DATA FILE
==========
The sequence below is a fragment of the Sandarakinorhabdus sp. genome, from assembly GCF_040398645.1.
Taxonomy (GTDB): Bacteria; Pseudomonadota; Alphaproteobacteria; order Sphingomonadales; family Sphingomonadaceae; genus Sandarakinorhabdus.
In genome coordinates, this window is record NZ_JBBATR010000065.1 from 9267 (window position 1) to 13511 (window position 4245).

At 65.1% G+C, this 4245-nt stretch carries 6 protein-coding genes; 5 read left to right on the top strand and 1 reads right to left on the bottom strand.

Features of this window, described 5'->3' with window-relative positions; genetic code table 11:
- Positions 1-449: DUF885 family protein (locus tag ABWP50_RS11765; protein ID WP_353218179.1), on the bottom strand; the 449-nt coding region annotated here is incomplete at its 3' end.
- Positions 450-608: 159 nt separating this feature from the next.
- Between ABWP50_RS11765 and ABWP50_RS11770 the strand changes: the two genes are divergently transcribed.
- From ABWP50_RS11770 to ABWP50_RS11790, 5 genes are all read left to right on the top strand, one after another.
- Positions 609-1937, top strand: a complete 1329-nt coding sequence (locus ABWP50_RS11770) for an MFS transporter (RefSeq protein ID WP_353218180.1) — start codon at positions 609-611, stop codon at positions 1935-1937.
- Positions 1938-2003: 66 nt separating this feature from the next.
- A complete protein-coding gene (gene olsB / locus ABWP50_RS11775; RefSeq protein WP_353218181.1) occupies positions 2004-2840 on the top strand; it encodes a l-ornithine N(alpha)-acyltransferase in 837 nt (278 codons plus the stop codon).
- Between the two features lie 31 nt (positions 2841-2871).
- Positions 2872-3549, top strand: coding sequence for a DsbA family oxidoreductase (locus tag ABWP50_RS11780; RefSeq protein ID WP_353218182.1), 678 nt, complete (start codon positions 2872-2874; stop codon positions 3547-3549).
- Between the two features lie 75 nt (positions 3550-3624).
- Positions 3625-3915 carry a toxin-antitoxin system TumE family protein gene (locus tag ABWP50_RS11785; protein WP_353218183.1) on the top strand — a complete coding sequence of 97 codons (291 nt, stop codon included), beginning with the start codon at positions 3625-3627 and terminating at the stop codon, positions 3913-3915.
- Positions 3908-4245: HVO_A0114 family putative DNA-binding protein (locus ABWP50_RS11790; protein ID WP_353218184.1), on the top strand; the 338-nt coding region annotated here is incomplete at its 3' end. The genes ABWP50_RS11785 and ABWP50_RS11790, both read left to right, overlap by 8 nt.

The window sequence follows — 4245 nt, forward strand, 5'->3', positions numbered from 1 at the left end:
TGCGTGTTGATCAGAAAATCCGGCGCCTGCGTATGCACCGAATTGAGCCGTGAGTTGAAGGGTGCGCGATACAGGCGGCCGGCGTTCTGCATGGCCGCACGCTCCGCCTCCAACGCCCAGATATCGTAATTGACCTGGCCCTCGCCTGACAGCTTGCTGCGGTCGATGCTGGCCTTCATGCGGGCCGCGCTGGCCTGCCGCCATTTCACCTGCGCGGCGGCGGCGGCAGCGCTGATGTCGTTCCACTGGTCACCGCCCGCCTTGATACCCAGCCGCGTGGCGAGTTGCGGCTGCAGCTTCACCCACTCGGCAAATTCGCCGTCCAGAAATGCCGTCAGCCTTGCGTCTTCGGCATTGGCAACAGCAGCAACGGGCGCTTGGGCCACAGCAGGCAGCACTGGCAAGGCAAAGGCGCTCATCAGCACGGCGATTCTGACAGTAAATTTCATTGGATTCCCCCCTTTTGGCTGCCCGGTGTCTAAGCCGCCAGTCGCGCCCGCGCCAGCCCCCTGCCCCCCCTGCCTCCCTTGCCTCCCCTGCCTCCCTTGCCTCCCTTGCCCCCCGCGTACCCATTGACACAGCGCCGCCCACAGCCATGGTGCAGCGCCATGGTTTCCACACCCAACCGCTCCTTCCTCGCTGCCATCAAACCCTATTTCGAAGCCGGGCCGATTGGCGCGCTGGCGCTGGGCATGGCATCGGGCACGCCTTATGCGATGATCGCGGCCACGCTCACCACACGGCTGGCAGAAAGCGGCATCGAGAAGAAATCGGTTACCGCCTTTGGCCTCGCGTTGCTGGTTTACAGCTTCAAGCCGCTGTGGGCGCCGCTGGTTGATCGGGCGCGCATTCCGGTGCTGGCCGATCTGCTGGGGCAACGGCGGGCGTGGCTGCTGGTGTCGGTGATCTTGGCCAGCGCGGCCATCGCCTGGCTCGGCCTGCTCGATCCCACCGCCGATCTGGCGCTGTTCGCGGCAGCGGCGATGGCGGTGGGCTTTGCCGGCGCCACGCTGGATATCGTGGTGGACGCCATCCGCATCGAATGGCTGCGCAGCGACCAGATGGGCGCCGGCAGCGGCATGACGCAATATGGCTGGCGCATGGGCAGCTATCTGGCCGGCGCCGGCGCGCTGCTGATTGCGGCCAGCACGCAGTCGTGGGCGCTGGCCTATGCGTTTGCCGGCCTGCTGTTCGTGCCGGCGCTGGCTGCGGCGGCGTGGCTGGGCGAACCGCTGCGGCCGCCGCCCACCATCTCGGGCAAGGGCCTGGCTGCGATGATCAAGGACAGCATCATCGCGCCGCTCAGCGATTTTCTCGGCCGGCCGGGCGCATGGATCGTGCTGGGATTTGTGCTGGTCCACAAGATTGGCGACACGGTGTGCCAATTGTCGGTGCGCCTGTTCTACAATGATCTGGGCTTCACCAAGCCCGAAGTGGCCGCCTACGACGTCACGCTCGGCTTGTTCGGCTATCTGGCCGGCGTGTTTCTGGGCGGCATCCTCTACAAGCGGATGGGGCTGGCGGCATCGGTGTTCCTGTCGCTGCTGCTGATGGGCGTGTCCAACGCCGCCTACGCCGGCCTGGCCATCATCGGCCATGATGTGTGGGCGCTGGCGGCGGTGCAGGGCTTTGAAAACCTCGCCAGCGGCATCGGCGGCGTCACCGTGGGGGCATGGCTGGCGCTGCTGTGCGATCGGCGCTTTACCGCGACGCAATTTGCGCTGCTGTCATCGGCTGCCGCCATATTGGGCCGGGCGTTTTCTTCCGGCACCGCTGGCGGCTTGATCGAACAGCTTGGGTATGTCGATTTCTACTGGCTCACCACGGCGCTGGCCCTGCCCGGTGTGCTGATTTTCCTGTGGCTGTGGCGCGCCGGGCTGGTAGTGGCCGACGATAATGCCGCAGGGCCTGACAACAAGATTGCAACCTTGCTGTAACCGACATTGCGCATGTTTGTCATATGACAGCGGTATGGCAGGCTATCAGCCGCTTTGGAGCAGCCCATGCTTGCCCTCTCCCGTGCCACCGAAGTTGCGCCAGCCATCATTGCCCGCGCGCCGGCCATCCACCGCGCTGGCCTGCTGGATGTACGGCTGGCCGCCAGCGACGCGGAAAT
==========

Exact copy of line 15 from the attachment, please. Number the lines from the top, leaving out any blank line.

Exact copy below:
- Between the two features lie 75 nt (positions 3550-3624).